Capital controls of course remain at some point a possibility, but they also need not necessarily be applied automatically in case of a missed payment if there is no run on banks – which again could be the case if depositors and markets remain positive about the prospects for a final resolution.
In the same breath Athens will be reminded of what is a clear hierarchy on missing payments, starting with arrears to domestic suppliers, missed pensions and wages, the IMF first, and the ECB, “unquestionably,” last.
First Steps towards a Budget Compromise
The new Greek negotiating team, under the orders of Tsipras himself and now led by Minister of International Financial Relations Euclid Tsakalotos, has nevertheless finally stepped up the pace of discussions with the European Institutions, including on the most contentious and important fiscal issues.
And behind the scenes we believe there continues to be some progress on key measures. Namely:
Pensions – We have long heard and written that one of the primary areas of focus of the creditors has been on the numerous exemptions that allow for early retirement under the Greek system, rather than on the absolute retirement age or pension rates themselves. And Tsipras has indicated some willingness to rationalize some of these expensive early retirement exemptions. But, perhaps worried over the complexity of such an undertaking, the creditors, and from what we understand the IMF in particular, have suggested Athens perhaps look at an easier, but more controversial, adjustment to supplementary pension rates. This remains an ongoing open point of negotiations, but it is being negotiated nevertheless, while Syriza publicly maintains its campaign pledges not to cut pensions.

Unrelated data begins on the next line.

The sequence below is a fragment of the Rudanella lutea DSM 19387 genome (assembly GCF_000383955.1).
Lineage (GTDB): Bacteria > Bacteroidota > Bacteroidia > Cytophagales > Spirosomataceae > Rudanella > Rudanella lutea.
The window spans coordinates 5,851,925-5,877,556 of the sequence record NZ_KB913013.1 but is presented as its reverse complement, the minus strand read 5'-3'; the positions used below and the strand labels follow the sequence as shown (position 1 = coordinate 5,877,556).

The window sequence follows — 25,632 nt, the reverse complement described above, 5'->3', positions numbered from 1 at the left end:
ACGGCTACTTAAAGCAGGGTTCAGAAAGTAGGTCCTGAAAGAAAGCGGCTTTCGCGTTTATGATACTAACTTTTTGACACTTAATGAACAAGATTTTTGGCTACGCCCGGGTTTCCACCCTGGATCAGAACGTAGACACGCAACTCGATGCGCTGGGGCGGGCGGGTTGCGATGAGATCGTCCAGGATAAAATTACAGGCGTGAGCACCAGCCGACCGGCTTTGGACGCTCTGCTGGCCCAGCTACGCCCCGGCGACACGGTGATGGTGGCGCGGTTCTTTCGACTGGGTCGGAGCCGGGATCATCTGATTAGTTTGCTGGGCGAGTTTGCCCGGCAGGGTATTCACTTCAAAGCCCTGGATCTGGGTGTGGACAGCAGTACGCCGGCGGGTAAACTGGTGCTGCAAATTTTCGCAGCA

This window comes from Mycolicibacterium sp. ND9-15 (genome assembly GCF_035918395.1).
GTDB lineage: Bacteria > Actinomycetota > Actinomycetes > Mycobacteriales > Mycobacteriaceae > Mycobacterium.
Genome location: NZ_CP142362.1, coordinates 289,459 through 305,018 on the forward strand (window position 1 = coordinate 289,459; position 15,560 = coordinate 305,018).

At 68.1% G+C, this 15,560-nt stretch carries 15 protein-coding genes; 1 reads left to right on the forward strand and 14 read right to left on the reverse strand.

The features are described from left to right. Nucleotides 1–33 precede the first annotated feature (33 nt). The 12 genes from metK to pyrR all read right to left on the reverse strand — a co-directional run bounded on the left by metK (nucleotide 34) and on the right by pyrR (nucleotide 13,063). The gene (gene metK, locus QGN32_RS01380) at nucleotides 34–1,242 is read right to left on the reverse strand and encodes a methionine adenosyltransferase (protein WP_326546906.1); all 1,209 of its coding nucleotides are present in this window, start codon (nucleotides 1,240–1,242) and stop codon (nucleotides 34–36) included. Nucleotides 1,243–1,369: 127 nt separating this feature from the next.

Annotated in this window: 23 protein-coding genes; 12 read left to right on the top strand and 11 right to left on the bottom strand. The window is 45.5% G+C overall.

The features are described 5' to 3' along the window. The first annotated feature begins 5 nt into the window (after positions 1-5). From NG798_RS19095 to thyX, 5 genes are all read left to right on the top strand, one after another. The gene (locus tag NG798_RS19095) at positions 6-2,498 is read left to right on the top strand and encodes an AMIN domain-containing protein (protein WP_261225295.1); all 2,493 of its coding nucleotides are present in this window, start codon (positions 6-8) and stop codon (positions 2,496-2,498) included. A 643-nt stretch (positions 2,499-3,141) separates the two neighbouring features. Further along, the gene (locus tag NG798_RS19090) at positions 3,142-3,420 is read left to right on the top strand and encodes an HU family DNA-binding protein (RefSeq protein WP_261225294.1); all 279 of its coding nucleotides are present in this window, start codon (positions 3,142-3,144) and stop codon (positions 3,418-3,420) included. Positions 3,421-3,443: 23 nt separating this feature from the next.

Minimum wages – Syriza’s promise to hike minimum wages from 580 Euros back to 751 Euros was perhaps one of the other most visible campaign promises it has made to the electorate, undoing one of the hard fought achievements of the former administration of Antonis Samaras. But every promise on minimum wage hikes from Syriza since even before the elections has phrased those as occurring “over time,” meaning a phasing over years that Athens hopes will be amenable to both the electorate and creditors. For all practical purposes, with an unemployment rate of over 25%, many workers are being paid below the current minimum wage anyways.